Right kind of chocolate could do your heart a power of good
Chocoholics can breathe a small sigh of relief as scientists continue to churn out evidence that the odd bit of indulgence benefits rather than damages your health.
Researchers at Monash University in Australia have come to the conclusion that daily consumption of dark chocolate could actually help fight heart disease.
Researchers point out that dark chocolate contains polyphenols - specifically flavonoids from the cocoa bean - that are thought to help reduce blood pressure and have anti-inflammatory, anti-thrombotic and metabolic effects.
The study found that daily consumption of 100g of dark chocolate - equating to one premium-quality block containing a minimum 70 per cent cocoa - could prevent 70 non-fatal and 15 fatal cardiovascular events, such as heart attack or stroke, per 10,000 people over a 10-year period.
Researcher Ella Zomer says: “Our findings indicate dark chocolate therapy could provide an alternative to, or be used to complement, drug therapeutics in people at high risk of cardiovascular disease.”
Another study published in March went a step further, suggesting that people who ate chocolate regularly
were actually slimmer than those who didn’t.
Dr Beatrice Golomb and colleagues from the University of California, San Diego, studied dietary and other information provided by 1,000 adults and found that those who ate chocolate on more days a week had a lower body mass index (BMI) than those who ate chocolate less often. Those who indulged more frequently didn’t eat fewer calories overall, nor did they exercise more. Nothing in the study suggested that their lower BMIs could be explained by these factors.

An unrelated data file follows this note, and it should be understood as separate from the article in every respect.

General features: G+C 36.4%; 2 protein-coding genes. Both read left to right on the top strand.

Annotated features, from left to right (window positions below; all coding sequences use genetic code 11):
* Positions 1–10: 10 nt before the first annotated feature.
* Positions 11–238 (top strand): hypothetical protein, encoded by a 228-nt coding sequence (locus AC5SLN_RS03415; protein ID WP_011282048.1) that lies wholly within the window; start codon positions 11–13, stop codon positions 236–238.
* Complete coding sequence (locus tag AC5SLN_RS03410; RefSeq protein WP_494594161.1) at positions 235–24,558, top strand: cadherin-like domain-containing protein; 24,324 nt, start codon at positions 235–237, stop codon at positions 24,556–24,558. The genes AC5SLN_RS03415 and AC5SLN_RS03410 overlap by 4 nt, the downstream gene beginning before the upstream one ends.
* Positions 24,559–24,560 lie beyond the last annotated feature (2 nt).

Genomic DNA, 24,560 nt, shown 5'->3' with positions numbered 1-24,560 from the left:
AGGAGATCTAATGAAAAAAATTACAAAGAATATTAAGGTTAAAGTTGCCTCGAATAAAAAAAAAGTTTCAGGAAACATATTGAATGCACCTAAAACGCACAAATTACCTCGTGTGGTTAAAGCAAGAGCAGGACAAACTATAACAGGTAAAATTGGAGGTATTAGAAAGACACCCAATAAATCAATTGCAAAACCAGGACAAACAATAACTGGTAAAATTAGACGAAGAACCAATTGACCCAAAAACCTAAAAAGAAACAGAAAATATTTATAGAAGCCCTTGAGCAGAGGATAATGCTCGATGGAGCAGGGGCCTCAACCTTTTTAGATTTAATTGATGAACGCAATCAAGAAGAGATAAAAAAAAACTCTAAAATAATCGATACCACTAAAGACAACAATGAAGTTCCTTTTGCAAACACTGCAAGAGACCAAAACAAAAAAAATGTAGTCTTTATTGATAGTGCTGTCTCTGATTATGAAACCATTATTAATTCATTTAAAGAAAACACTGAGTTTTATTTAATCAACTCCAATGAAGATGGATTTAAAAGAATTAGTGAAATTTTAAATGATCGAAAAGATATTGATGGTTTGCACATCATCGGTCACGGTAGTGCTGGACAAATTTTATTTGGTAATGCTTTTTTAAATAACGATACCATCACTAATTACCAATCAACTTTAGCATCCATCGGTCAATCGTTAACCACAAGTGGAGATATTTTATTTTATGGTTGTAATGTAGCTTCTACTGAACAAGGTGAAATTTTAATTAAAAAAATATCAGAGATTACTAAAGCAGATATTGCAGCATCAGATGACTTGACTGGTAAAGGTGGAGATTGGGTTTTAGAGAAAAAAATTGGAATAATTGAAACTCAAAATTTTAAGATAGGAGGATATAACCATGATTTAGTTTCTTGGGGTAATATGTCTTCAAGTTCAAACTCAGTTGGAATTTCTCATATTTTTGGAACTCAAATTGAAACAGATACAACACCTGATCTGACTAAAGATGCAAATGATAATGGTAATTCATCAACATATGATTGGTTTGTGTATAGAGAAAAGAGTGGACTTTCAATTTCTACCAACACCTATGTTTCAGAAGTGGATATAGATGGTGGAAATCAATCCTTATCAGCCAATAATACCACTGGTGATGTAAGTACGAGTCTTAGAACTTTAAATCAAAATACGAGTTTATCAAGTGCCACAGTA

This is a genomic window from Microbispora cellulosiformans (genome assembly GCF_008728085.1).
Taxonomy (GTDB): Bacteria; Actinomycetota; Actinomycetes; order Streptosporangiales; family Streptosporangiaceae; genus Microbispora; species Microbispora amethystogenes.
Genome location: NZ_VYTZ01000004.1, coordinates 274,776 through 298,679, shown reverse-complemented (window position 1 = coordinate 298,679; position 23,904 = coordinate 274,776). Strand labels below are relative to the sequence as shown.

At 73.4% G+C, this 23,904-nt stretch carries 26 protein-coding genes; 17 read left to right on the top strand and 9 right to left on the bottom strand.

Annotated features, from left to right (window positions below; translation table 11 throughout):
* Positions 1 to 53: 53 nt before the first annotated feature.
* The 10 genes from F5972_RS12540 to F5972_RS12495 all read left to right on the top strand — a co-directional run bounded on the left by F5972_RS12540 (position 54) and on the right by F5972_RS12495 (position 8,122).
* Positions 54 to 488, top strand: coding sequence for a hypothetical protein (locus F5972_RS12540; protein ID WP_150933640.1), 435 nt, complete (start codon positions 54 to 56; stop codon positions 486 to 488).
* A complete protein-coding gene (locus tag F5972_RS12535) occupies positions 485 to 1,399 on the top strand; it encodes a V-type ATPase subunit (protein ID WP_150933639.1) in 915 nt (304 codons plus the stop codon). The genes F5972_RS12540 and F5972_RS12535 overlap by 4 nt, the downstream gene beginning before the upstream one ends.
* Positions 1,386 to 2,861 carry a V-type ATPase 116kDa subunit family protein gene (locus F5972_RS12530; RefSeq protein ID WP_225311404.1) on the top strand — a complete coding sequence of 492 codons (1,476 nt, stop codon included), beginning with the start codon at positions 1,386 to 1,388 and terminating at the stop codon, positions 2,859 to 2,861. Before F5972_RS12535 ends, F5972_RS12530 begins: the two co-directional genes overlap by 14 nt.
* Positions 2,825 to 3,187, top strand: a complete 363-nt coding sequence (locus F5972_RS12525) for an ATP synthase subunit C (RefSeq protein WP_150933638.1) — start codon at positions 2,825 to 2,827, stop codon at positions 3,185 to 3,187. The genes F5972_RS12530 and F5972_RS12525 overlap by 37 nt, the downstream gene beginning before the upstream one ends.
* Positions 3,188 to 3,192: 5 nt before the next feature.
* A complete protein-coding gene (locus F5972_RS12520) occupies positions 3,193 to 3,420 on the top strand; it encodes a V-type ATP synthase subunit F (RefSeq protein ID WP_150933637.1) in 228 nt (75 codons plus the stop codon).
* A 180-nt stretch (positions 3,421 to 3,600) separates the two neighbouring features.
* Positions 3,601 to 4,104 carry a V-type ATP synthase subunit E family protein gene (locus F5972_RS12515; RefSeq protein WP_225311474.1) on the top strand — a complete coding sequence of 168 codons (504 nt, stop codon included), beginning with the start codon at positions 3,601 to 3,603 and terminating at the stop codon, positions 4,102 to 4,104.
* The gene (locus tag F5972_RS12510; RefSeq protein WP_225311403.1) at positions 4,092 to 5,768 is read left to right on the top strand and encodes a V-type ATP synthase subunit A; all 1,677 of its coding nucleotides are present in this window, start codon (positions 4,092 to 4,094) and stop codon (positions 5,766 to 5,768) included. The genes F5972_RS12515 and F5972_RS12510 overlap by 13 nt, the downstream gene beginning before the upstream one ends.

“Our findings appear to add to a body of information suggesting that the composition of calories, not just the number of them, matters for determining their ultimate impact on weight,” said Dr Golomb.
Anti-obesity campaigners say the evidence is flimsy, arguing that anyone eating lots of chocolate is likely to pile on the kilos. British Dietetic Association spokesperson Jennifer Low says the problem with many of the chocolate studies is that they’re not necessarily “robust” or conclusive.
She suggests further research is required to establish whether or not chocolate actually does provide health benefits and if it does, what, exactly, causes them.
“At the moment, we shouldn’t all go out and start munching chocolate for health reasons,” she says.
Dark chocolate with at least 70 per cent cocoa solids is more ‘healthy’ than milk chocolate or white chocolate as it contains more polyphenols - antioxidants - and is lower in fat and sugar. Also, because the cocoa solids make it so rich, people tend to eat less of it.
However, Low points out that polyphenols are also found in plant-based foods such as fruit, vegetables, legumes and unrefined wholegrains.
“There’s definitely robust evidence for including those foods in your diet so they’d be a better way forward,” she advises.
“If you don’t eat chocolate already, you don’t need to start - it contains a lot of fat and sugar, which is linked to obesity and Type II diabetes.
“If you’re eating it as a comfort food, perhaps you should ask yourself if you need a hug more than a bar of chocolate.”